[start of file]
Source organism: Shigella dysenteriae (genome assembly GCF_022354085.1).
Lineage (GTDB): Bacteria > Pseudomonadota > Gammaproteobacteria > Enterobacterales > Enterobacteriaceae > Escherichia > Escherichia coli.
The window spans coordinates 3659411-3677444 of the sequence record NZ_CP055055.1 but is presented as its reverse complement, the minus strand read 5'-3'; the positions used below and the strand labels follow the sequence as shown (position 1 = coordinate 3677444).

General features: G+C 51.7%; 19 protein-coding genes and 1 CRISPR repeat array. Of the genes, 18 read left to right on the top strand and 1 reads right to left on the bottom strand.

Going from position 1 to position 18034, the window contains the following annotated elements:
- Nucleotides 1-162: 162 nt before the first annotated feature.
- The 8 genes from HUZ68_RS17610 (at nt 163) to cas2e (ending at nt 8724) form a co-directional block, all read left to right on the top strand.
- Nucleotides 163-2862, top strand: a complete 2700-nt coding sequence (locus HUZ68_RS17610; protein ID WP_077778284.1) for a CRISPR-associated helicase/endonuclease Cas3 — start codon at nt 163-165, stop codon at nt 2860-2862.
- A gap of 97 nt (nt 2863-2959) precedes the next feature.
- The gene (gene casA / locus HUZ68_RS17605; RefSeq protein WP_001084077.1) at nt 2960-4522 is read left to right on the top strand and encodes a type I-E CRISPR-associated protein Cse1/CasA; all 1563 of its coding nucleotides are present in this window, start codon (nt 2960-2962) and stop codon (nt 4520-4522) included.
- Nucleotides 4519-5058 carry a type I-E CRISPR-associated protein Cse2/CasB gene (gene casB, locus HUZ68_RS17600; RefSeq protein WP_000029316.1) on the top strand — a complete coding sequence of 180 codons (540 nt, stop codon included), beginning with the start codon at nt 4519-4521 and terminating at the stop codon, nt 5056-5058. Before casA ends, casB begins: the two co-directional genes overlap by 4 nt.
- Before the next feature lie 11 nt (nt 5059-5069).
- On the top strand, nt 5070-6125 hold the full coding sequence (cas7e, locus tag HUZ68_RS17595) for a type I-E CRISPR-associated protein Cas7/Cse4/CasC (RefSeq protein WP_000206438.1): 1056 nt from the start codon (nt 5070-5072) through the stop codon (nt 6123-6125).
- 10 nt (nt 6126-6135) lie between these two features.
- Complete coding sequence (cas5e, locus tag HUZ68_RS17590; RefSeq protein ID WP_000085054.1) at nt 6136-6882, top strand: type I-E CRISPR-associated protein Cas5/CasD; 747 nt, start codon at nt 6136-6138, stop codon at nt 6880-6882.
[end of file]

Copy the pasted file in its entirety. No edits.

Source organism: Shigella dysenteriae (genome assembly GCF_022354085.1).
Lineage (GTDB): Bacteria > Pseudomonadota > Gammaproteobacteria > Enterobacterales > Enterobacteriaceae > Escherichia > Escherichia coli.
The window spans coordinates 3659411-3677444 of the sequence record NZ_CP055055.1 but is presented as its reverse complement, the minus strand read 5'-3'; the positions used below and the strand labels follow the sequence as shown (position 1 = coordinate 3677444).

General features: G+C 51.7%; 19 protein-coding genes and 1 CRISPR repeat array. Of the genes, 18 read left to right on the top strand and 1 reads right to left on the bottom strand.

Going from position 1 to position 18034, the window contains the following annotated elements:
- Nucleotides 1-162: 162 nt before the first annotated feature.
- The 8 genes from HUZ68_RS17610 (at nt 163) to cas2e (ending at nt 8724) form a co-directional block, all read left to right on the top strand.
- Nucleotides 163-2862, top strand: a complete 2700-nt coding sequence (locus HUZ68_RS17610; protein ID WP_077778284.1) for a CRISPR-associated helicase/endonuclease Cas3 — start codon at nt 163-165, stop codon at nt 2860-2862.
- A gap of 97 nt (nt 2863-2959) precedes the next feature.
- The gene (gene casA / locus HUZ68_RS17605; RefSeq protein WP_001084077.1) at nt 2960-4522 is read left to right on the top strand and encodes a type I-E CRISPR-associated protein Cse1/CasA; all 1563 of its coding nucleotides are present in this window, start codon (nt 2960-2962) and stop codon (nt 4520-4522) included.
- Nucleotides 4519-5058 carry a type I-E CRISPR-associated protein Cse2/CasB gene (gene casB, locus HUZ68_RS17600; RefSeq protein WP_000029316.1) on the top strand — a complete coding sequence of 180 codons (540 nt, stop codon included), beginning with the start codon at nt 4519-4521 and terminating at the stop codon, nt 5056-5058. Before casA ends, casB begins: the two co-directional genes overlap by 4 nt.
- Before the next feature lie 11 nt (nt 5059-5069).
- On the top strand, nt 5070-6125 hold the full coding sequence (cas7e, locus tag HUZ68_RS17595) for a type I-E CRISPR-associated protein Cas7/Cse4/CasC (RefSeq protein WP_000206438.1): 1056 nt from the start codon (nt 5070-5072) through the stop codon (nt 6123-6125).
- 10 nt (nt 6126-6135) lie between these two features.
- Complete coding sequence (cas5e, locus tag HUZ68_RS17590; RefSeq protein ID WP_000085054.1) at nt 6136-6882, top strand: type I-E CRISPR-associated protein Cas5/CasD; 747 nt, start codon at nt 6136-6138, stop codon at nt 6880-6882.